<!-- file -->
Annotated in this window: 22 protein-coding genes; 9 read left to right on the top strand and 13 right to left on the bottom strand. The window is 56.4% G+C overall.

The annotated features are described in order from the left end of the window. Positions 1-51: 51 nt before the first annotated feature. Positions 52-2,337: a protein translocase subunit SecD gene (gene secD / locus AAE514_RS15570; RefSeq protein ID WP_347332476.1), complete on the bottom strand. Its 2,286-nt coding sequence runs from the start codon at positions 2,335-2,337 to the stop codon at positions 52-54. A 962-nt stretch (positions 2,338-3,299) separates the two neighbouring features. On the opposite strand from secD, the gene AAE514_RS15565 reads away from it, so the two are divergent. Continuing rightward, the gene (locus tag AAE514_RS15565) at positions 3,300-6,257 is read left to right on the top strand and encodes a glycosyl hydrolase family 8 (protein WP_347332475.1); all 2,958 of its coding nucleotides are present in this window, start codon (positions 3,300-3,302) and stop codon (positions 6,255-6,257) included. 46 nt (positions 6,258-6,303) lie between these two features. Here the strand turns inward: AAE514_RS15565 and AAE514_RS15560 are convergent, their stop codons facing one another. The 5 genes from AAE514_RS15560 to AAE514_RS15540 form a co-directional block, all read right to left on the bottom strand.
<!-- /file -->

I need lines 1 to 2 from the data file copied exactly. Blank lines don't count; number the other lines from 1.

Annotated in this window: 22 protein-coding genes; 9 read left to right on the top strand and 13 right to left on the bottom strand. The window is 56.4% G+C overall.

The annotated features are described in order from the left end of the window. Positions 1-51: 51 nt before the first annotated feature. Positions 52-2,337: a protein translocase subunit SecD gene (gene secD / locus AAE514_RS15570; RefSeq protein ID WP_347332476.1), complete on the bottom strand. Its 2,286-nt coding sequence runs from the start codon at positions 2,335-2,337 to the stop codon at positions 52-54. A 962-nt stretch (positions 2,338-3,299) separates the two neighbouring features. On the opposite strand from secD, the gene AAE514_RS15565 reads away from it, so the two are divergent. Continuing rightward, the gene (locus tag AAE514_RS15565) at positions 3,300-6,257 is read left to right on the top strand and encodes a glycosyl hydrolase family 8 (protein WP_347332475.1); all 2,958 of its coding nucleotides are present in this window, start codon (positions 3,300-3,302) and stop codon (positions 6,255-6,257) included. 46 nt (positions 6,258-6,303) lie between these two features. Here the strand turns inward: AAE514_RS15565 and AAE514_RS15560 are convergent, their stop codons facing one another. The 5 genes from AAE514_RS15560 to AAE514_RS15540 form a co-directional block, all read right to left on the bottom strand.